Crews inspect, but won’t yet remove, Richmond’s Lee statue

The Associated Press
The Associated Press

A state work crew in Virginia spent Monday morning trying to figure out exactly how to remove the huge statue of Robert E

Crews inspect, but won’t yet remove, Richmond’s Lee statue By STEVE HELBER and SARAH RANKINAssociated PressThe Associated PressRICHMOND, Va.

RICHMOND, Va. (AP) — Workers for the state of Virginia inspected Richmond’s huge statue of Gen. Robert E. Lee on Monday before its planned removal. While protesters have toppled some other Confederate statues and some cities have moved swiftly to remove what critics see as symbols of white supremacy, this monument won’t be so easy to take down.

Virginia’s Department of General Services said in a statement that it plans to remove the statue of the Confederate general on a date to be determined, as soon as possible. But officials said it must be done safely, given the memorial’s weight and height.

“The massive statue weighs approximately 12 tons, stands 21 feet tall, and has been on a 40-foot pedestal for 130 years,” the agency said in a statement. “Meticulous planning is required to remove an aging monument of this size and scale safely.”

Virginia Gov. Ralph Northam ordered the removal of the Lee monument last week amid nationwide protests sparked by the death of George Floyd, a black man in Minneapolis who died after a white officer jammed his knee into his neck for nearly nine minutes.

Motivated by a bystander’s video of Floyd’s agony, demonstrators around the world have vowed to sustain a movement focused on addressing racial injustice and police brutality. In the American South, they’re also advocating for the swift removal of Confederate monuments, with or without the approval of authorities.

Opponents of the monuments say they celebrate white supremacy and gloss over the nation’s history of slavery. Others who advocate for keeping them say they have historical or artistic value and their removal amounts to erasing history.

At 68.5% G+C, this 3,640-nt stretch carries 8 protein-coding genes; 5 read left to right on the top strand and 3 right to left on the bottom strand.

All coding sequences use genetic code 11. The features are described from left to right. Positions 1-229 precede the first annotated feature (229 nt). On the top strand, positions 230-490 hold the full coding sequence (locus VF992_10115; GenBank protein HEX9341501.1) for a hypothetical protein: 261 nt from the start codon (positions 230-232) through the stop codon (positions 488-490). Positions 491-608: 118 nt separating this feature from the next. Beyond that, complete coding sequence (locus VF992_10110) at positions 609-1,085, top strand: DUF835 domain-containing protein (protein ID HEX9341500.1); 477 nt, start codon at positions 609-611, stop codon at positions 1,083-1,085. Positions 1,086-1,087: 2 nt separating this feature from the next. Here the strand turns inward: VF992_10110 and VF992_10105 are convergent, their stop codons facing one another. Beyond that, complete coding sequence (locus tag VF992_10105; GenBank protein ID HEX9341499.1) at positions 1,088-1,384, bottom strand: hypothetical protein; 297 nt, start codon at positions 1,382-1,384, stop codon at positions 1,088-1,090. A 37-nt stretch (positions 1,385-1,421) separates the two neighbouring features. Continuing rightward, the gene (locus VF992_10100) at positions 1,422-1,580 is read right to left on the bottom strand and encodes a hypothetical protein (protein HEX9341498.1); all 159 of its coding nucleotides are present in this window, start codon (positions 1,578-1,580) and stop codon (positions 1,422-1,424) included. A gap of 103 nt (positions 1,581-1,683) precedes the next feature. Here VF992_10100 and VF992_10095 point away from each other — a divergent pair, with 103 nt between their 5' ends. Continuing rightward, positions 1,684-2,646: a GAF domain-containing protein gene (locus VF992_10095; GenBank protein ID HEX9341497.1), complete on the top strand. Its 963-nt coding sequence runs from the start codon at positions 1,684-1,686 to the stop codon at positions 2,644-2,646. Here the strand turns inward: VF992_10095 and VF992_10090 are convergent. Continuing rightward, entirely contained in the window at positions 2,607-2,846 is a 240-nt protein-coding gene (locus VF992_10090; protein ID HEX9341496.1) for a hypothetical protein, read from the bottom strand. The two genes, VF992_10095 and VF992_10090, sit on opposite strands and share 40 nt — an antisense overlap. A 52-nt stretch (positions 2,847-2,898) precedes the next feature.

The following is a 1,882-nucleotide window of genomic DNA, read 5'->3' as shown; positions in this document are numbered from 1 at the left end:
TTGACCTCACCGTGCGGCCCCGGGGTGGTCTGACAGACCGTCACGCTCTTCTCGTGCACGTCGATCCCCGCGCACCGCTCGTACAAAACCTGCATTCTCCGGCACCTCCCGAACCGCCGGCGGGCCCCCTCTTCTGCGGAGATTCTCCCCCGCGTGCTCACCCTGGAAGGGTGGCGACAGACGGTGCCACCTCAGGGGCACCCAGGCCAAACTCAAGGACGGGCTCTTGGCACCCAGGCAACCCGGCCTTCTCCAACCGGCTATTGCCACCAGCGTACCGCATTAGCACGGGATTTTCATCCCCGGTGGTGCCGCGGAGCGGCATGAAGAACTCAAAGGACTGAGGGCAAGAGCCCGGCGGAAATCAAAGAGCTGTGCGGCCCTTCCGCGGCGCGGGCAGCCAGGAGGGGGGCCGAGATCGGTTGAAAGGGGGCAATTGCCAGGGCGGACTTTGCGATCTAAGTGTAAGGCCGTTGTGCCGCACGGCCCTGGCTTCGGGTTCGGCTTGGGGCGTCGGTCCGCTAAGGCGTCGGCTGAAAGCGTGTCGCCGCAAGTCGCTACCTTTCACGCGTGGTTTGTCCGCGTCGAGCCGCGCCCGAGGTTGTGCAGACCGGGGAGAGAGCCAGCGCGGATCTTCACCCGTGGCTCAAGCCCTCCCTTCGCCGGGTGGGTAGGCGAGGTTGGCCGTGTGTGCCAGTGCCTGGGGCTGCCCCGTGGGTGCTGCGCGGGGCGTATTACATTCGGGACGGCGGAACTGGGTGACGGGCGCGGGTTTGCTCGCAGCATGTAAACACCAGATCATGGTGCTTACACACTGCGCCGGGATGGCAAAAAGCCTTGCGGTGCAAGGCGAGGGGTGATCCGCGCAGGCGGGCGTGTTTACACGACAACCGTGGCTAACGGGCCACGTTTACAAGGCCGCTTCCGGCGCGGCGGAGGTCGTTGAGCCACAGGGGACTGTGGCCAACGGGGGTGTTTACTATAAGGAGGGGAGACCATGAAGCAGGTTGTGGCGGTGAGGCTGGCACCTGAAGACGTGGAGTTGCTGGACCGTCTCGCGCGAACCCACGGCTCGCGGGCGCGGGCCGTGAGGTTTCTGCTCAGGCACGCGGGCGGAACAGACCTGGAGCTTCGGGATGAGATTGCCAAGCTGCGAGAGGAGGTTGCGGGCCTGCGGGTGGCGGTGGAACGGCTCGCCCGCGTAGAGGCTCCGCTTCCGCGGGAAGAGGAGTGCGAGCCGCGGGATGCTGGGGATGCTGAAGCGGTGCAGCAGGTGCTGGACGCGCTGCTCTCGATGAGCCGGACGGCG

Authorities have removed other symbols since protests erupted two weeks ago, including a massive obelisk in Birmingham, Alabama, and a bronze likeness of Admiral Raphael Semmes that had stood in a middle of a downtown street near the Mobile, Alabama, waterfront for 120 years. In Fredericksburg, Virginia, a 176-year-old slave auction block was removed from the city’s downtown, and the United Daughters of the Confederacy removed its statue from Old Town, Alexandria.

In other cases, protesters aren’t waiting: In Richmond over the weekend, protesters toppled a statue of Gen. Williams Carter Wickham in a park near downtown, and in Bristol, England, a statue of slave trader Edward Colston met a watery end.

In Kentucky’s largest city on Monday, a city crew swiftly dismantled a statue depicting John Breckenridge Castleman on horseback, acting decisively after a court ruling Friday that followed nearly two years of legal wrangling and vandalism. Castleman was a Confederate soldier and later a U.S. general who helped found Louisville’s park system, but has also been a symbol of support for slavery.

“Too many people are suffering today because the promises of justice and equality enshrined in our Constitution are unfulfilled by a society that devalues African-American lives and denies African Americans justice, opportunity and equity,” Fischer said. “That’s got to change. People want and deserve action. We need a transformation.”

In New Orleans, efforts are underway to rename the city’s Jefferson Davis Parkway to instead honor former Xavier University president Norman C. Francis. The street runs along the border of Xavier, the nation’s only historically Catholic and black university, and five mayors including the current Mayor LaToya Cantrell have voiced support for the change, to be discussed at a city council meeting on June 18.

New Orleans already took down four Confederacy-linked monuments in 2017 after months of protests for and against their removal. Now some advocates want the the statue of Andrew Jackson removed from Jackson Square in front of the city’s famed St. Louis Cathedral. The statue honors Jackson’s role in defending the city during the Battle of 1812, but he also owned slaves and as president orchestrated the removal of Native Americans from their lands along the Trail of Tears.

In Richmond, the Lee statue is on state property. City leaders meanwhile have committed to taking down another four Confederate memorials on city land along Monument Avenue. Together, they are among the nation’s most prominent collection of tributes to the Confederacy, and their planned removal has been widely praised by black leaders and activists.

Police officers blocked off streets leading up to the traffic circle that surrounds the Lee statue around 7 a.m. Monday. Others ringed the monument with their vehicles.

Several top state officials, including Northam’s chief of staff, were on the scene as a cherry picker hauled in on a flat-bed truck hoisted workers up to inspect the statue. The work appeared to take only about an hour, and the scene was soon cleared.

___ Associated Press writer Ben Finley in Norfolk contributed to this report.


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